How to Get Started With Customer Interviews

Customer interviews are something that many know they should be doing, but aren't.

It was like that inside our marketing team here at Userlike. We heard in plenty of podcasts and articles: "You need to talk to your customers!" This year, we finally made the leap.

With 50+ interviews under our belts, we’re far from experts. But we’ve settled on a process, made it a habit, and learned a lot along the way.

Why do customer interviews?

There are many potential purposes for conducting customer interviews, but they all boil down to this: facing reality. In the end, your customers' thoughts and actions are the reality that determine the success of your company.

There is nothing more important than understanding how reality works and how to deal with it.

Ray Dalio

Before starting with customer interviews, our marketing team was in a bubble. Out of touch with reality. Unlike our colleagues from sales and support, we didn't talk with customers on a daily basis.

These colleagues did pass along insights about our customers, of course. But a lot is lost along the way. And support interactions also don't offer the same insights as interviews. Just imagine a service interaction where the rep asks you "why" five consecutive times.

For our marketing team, interviews have given us that direct line to customers – a lifeline to reality. They help to become better informed on a wide number of fronts. For example, they can help you understand:

  • Your customers' buyer persona
  • Your customers' buyer journeys (decision-making)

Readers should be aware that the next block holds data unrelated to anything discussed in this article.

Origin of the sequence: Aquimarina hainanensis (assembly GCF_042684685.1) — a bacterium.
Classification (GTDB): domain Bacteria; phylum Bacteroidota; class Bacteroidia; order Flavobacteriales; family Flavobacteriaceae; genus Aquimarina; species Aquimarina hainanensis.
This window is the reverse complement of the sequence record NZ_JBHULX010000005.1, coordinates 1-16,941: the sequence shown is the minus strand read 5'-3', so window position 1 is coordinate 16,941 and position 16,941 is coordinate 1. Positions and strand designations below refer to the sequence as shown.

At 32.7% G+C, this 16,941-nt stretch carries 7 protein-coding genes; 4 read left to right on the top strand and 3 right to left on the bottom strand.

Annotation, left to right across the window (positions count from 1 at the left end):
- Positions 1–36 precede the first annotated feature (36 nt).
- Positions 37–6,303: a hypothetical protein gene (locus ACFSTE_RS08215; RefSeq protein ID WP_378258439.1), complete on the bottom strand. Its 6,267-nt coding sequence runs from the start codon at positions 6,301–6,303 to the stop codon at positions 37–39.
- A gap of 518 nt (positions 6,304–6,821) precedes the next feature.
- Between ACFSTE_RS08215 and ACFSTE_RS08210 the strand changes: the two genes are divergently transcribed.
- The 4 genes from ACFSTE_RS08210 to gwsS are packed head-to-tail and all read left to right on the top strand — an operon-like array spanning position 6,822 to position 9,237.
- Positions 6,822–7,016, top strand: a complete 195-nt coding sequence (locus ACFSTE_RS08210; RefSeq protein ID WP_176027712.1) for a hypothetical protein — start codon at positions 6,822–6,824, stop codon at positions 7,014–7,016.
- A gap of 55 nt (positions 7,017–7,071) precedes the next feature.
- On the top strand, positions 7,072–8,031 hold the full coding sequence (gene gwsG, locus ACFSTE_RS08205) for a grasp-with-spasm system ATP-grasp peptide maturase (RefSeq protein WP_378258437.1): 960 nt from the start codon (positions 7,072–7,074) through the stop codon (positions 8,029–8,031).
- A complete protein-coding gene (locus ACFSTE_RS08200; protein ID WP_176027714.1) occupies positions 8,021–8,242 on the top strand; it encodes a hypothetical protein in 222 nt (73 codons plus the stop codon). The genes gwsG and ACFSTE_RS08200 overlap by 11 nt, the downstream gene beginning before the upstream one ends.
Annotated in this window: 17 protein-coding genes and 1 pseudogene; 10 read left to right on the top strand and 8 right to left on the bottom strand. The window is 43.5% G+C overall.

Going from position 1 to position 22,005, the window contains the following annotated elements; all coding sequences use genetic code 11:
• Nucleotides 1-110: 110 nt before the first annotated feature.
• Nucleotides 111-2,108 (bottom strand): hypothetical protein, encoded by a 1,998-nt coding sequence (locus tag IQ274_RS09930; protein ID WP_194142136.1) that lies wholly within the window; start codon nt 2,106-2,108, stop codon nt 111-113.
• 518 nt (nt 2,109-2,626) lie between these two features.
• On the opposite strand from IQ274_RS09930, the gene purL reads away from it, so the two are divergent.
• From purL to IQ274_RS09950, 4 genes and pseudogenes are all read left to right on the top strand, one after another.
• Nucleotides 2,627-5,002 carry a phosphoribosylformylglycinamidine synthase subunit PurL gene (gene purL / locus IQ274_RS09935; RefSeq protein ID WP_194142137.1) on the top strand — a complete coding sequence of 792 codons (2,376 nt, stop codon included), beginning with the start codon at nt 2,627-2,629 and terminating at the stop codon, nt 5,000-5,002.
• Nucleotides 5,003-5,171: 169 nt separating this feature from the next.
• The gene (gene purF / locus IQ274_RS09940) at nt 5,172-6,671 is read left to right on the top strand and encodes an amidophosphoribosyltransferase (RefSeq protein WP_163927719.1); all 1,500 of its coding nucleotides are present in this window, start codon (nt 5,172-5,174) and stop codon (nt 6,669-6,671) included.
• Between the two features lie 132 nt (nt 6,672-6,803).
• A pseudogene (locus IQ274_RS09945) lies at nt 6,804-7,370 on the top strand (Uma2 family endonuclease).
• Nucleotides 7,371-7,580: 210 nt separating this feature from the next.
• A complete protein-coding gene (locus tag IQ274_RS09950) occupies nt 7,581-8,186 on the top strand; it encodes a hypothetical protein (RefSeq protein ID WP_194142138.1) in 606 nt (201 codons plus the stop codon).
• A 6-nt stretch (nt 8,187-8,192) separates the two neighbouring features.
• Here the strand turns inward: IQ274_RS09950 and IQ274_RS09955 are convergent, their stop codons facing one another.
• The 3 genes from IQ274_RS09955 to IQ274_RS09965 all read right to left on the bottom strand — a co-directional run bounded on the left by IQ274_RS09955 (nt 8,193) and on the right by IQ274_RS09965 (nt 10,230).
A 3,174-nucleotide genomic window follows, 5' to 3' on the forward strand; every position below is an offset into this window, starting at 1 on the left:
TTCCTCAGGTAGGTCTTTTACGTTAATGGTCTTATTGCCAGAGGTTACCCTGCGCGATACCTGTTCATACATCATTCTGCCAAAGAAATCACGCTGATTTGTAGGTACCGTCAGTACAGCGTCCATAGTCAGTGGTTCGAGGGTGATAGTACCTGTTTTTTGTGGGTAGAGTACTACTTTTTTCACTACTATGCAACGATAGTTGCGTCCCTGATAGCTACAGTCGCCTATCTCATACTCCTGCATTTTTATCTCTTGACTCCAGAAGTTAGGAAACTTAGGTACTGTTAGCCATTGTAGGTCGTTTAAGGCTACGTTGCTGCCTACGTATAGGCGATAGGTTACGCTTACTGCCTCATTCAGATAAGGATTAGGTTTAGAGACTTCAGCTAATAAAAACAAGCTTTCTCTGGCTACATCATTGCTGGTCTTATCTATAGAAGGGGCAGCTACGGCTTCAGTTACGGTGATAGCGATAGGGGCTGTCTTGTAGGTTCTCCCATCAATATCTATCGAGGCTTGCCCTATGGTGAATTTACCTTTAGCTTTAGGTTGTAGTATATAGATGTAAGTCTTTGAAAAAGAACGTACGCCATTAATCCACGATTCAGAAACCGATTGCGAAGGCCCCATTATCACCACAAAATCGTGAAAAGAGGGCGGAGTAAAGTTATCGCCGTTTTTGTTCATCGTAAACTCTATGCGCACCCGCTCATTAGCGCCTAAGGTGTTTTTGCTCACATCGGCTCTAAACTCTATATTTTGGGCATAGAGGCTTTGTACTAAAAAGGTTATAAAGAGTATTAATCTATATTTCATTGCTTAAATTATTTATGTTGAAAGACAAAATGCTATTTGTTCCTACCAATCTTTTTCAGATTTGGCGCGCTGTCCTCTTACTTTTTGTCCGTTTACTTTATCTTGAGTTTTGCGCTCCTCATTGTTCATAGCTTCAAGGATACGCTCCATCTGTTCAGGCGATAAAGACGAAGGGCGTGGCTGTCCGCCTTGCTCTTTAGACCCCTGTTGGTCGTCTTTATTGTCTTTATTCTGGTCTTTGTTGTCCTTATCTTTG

• Your customers' motivational drivers
  • What words your customers us to describe your products
  • Where your customers consume their information
  • Whether your messaging is coming through as intended
  • How your customers found you
  • How they think about relevant topics
  • etc.

Our first reason for getting started was because we were looking for ways to improve Userlike's onboarding process, but we've mined countless serendipitous insights along the way.

For example, our customer interviews have made us realize that the way that we were describing our new software version was confusing our users. Also, we found that the people who use our solution on a daily basis –those we had been targeting with most of our marketing efforts– typically aren’t the ones who make the decision about getting started with a solution like Userlike ( **ouch** ).

A Userlike team mate making a phone call.

On a positive note, the interviews allowed us to identify a few 'catalyst' moments that set companies on a course to adopt a solution like ours. Which is invaluable for focusing our marketing efforts.

You might think you know what's beneath the surface – or what you're looking for. But you don't. The only way to find out is to put on your goggles and dive in.

The process

One customer interview is pointless. You need to do many of them to gather a broad perspective, to distinguish patterns from one-offs, to discover new trends, and to simply get decent at conducting them.

That's why, as with so many things, it's all about setting up a good process. Let's go through the seven steps that we've settled on.

Distribute responsibilities

I consider this to be crucial to our "success". Interviews are high on importance, low on urgency . Which means that there's always a better time, some day next week.

In our process, we've distributed the responsibilities in such a way that one person is responsible for scheduling the interviews, and others are responsible for conducting them.

This works, because it takes away any excuses. Once an interview is scheduled, it jumps from low to high urgency. You’re not going to keep a customer hanging.

Setting up the outreach list

The next step is defining who to interview. Not all customers are created equal. Who is the best person to talk to, depends on your questions.

A blue book in front of a red circle.

At Userlike, the catalyst for getting started with interviews was that we wanted to improve our onboarding experience. For this, we decided to reach out specifically to newly-paying customers. These tend to be more engaged and responsive than our average free user. What's more, their onboarding experience is still fresh in their minds.